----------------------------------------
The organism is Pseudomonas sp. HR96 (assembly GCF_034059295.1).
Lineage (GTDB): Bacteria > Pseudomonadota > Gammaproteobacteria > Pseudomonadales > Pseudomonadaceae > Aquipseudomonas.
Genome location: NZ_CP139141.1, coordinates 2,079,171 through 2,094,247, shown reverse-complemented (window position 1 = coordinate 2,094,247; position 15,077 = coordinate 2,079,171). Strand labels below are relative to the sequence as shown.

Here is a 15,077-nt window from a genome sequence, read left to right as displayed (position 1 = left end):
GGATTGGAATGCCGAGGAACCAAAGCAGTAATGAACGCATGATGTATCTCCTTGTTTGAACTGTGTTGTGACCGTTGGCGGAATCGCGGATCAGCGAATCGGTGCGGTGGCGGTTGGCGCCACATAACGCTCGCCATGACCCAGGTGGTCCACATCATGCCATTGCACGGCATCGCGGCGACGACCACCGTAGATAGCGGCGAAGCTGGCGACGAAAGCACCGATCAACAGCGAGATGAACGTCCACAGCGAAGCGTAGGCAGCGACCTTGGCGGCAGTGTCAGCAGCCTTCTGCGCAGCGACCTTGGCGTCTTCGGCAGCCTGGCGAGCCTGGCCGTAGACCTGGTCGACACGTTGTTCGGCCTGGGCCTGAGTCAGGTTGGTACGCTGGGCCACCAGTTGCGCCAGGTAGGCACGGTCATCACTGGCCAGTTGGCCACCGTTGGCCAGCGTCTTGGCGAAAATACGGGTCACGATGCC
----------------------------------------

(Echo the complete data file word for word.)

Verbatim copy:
The organism is Pseudomonas sp. HR96 (assembly GCF_034059295.1).
Lineage (GTDB): Bacteria > Pseudomonadota > Gammaproteobacteria > Pseudomonadales > Pseudomonadaceae > Aquipseudomonas.
Genome location: NZ_CP139141.1, coordinates 2,079,171 through 2,094,247, shown reverse-complemented (window position 1 = coordinate 2,094,247; position 15,077 = coordinate 2,079,171). Strand labels below are relative to the sequence as shown.

Here is a 15,077-nt window from a genome sequence, read left to right as displayed (position 1 = left end):
GGATTGGAATGCCGAGGAACCAAAGCAGTAATGAACGCATGATGTATCTCCTTGTTTGAACTGTGTTGTGACCGTTGGCGGAATCGCGGATCAGCGAATCGGTGCGGTGGCGGTTGGCGCCACATAACGCTCGCCATGACCCAGGTGGTCCACATCATGCCATTGCACGGCATCGCGGCGACGACCACCGTAGATAGCGGCGAAGCTGGCGACGAAAGCACCGATCAACAGCGAGATGAACGTCCACAGCGAAGCGTAGGCAGCGACCTTGGCGGCAGTGTCAGCAGCCTTCTGCGCAGCGACCTTGGCGTCTTCGGCAGCCTGGCGAGCCTGGCCGTAGACCTGGTCGACACGTTGTTCGGCCTGGGCCTGAGTCAGGTTGGTACGCTGGGCCACCAGTTGCGCCAGGTAGGCACGGTCATCACTGGCCAGTTGGCCACCGTTGGCCAGCGTCTTGGCGAAAATACGGGTCACGATGCC